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As a consequence of the Finance Bill 2022, business owners and employees alike are being positively impacted by changes to PRSA contribution thresholds as the benefit-in-kind categorisation is removed on employer pension contributions. Previously pension contributions submitted by an employer were limited by the employee’s age, service and salary. These employer contributions used up part of the employee’s own scope for funding their pension (as determined by the employee’s age and earnings), and any employer pension contribution in excess of these limits would be treated as an employee BIK. Not only has the employer contribution stopped impacting on the employee’s personal threshold, but all caps on contributions of the employer have been lifted. This will have positive connotations for the employee and the business owner.

What does this mean for the employee?

Saving for retirement can be a long road, and while there are great tax advantages to maxing on your pension contributions the restrictions on PRSA’s meant that employer occupational pension schemes and executive plans were more attractive. Now the PRSA is an equally attractive product and will be a very effective method of extracting wealth from a business. The employee will still be subject to the standard Lifetime Pension Fund Limit € 2 million fund threshold on pension contributions which are accessed, however, their employee contribution threshold will no longer be impacted by the employer’s contribution.

What does this mean for the business owner?

A business owner who is both the employer and the employee will be in a very positive position as they can fund their own pension and the pensions of their employees without restriction upto a lifetime limit of €2 million. An employee is anyone receiving a salary under Schedule E with PAYE taxation applied at source, including themselves, a spouse, or an adult child aged over 18. A PRSA contribution is not liable for Inheritance Tax (i.e. CAT ) so it is possible to fund a child’s pension as long as they are in Schedule E employment with the company. This means that the PRSA will be a very useful means for a business owner to extract wealth from their business in the most tax-efficient manner. Tax relief on PRSA contributions made by the employer is allowable as a tax deductible expense within the period in which it was paid, and there is no upward limit on this.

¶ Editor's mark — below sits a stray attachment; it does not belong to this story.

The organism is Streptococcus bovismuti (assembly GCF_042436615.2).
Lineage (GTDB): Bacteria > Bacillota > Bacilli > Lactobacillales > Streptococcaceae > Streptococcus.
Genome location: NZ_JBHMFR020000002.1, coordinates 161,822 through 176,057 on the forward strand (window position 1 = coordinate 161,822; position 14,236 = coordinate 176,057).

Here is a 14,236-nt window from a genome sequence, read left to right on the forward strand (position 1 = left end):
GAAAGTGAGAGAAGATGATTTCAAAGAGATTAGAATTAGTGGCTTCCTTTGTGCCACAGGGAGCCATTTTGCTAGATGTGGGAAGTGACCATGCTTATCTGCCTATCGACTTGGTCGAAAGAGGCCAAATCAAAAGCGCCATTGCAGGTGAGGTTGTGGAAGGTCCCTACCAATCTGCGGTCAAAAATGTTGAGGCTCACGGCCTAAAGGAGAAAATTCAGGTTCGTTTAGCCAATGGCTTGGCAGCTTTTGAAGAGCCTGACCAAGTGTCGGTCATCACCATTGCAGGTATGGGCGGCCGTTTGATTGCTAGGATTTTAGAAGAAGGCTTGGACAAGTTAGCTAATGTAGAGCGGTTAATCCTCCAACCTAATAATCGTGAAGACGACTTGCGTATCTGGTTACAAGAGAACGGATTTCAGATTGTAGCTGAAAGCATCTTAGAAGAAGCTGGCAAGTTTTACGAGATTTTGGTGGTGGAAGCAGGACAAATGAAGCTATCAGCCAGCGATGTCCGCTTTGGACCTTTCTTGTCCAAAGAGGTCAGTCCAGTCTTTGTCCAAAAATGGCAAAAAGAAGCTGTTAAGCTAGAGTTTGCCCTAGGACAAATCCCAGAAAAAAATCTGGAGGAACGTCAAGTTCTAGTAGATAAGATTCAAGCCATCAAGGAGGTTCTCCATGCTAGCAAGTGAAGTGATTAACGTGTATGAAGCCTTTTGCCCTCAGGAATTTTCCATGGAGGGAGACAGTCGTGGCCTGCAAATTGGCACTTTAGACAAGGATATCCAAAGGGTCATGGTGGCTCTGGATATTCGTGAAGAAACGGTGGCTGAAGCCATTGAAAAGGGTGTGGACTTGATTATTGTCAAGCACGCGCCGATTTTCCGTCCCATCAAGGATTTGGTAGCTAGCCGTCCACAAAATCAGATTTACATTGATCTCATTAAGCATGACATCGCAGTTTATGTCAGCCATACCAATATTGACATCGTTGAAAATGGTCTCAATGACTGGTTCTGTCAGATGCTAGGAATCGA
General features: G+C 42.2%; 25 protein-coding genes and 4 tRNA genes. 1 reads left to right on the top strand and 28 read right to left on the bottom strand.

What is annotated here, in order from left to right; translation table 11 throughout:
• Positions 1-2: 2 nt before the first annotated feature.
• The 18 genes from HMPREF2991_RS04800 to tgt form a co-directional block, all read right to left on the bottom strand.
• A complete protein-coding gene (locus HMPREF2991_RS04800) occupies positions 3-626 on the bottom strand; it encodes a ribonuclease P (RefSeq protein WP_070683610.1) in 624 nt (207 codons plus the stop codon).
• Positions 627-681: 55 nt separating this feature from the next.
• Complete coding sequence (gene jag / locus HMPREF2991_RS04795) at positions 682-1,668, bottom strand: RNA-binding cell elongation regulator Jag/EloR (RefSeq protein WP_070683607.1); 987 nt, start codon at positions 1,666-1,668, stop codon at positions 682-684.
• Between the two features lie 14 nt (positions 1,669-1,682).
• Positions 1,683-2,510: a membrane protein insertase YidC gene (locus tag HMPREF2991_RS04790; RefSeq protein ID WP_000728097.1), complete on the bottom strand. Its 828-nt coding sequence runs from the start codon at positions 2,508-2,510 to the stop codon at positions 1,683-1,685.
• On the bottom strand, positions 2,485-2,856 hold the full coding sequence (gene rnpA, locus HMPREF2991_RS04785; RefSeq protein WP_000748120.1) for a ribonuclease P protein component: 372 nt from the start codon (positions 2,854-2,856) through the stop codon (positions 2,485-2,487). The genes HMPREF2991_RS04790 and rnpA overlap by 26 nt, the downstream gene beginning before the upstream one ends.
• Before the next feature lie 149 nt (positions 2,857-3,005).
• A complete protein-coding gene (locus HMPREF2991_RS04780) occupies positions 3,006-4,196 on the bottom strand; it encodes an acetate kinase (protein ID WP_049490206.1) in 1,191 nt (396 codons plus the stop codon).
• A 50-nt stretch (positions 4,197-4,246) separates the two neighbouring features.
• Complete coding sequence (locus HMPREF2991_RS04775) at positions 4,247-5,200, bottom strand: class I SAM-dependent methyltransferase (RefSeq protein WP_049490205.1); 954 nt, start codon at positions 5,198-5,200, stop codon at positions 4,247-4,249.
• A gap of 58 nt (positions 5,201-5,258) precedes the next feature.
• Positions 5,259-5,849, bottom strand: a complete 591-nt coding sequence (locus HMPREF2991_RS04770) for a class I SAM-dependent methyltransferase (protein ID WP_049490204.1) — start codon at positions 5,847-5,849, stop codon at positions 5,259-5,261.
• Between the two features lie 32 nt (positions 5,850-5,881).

Although there is a Lifetime Pension Fund Limit of € 2 million which is not to say that is the full amount which a person can actually fund into a pension. It is the most that an individual can access in their lifetime. Anything above this € 2 million could be filtered into a second PRSA which can remain untouched and as an inheritance for their estate. Similarly, it is possible for an individual to divide their large PRSA into smaller ones which can be accessed separately instead of accessing the entire pot at one time. It is always important to seek financial advice to ensure you are carefully planning for the future. Another advantage of the PRSA is the death benefit, as the full value of the fund is paid to the estate. Under existing legislation, the death benefit on existing active executive pensions is limited to 4x final remuneration plus a refund of member defined contribution plan, and the residual is used to buy an ARF or annuity. Full payment to the estate is also made on deferred members.

All information is accurate at the time of writing but subject to change. For more information on PRSA’s, retirement provision or wealth management and extraction please don’t hesitate to check out our website or get in contact by phone 061 337578 or email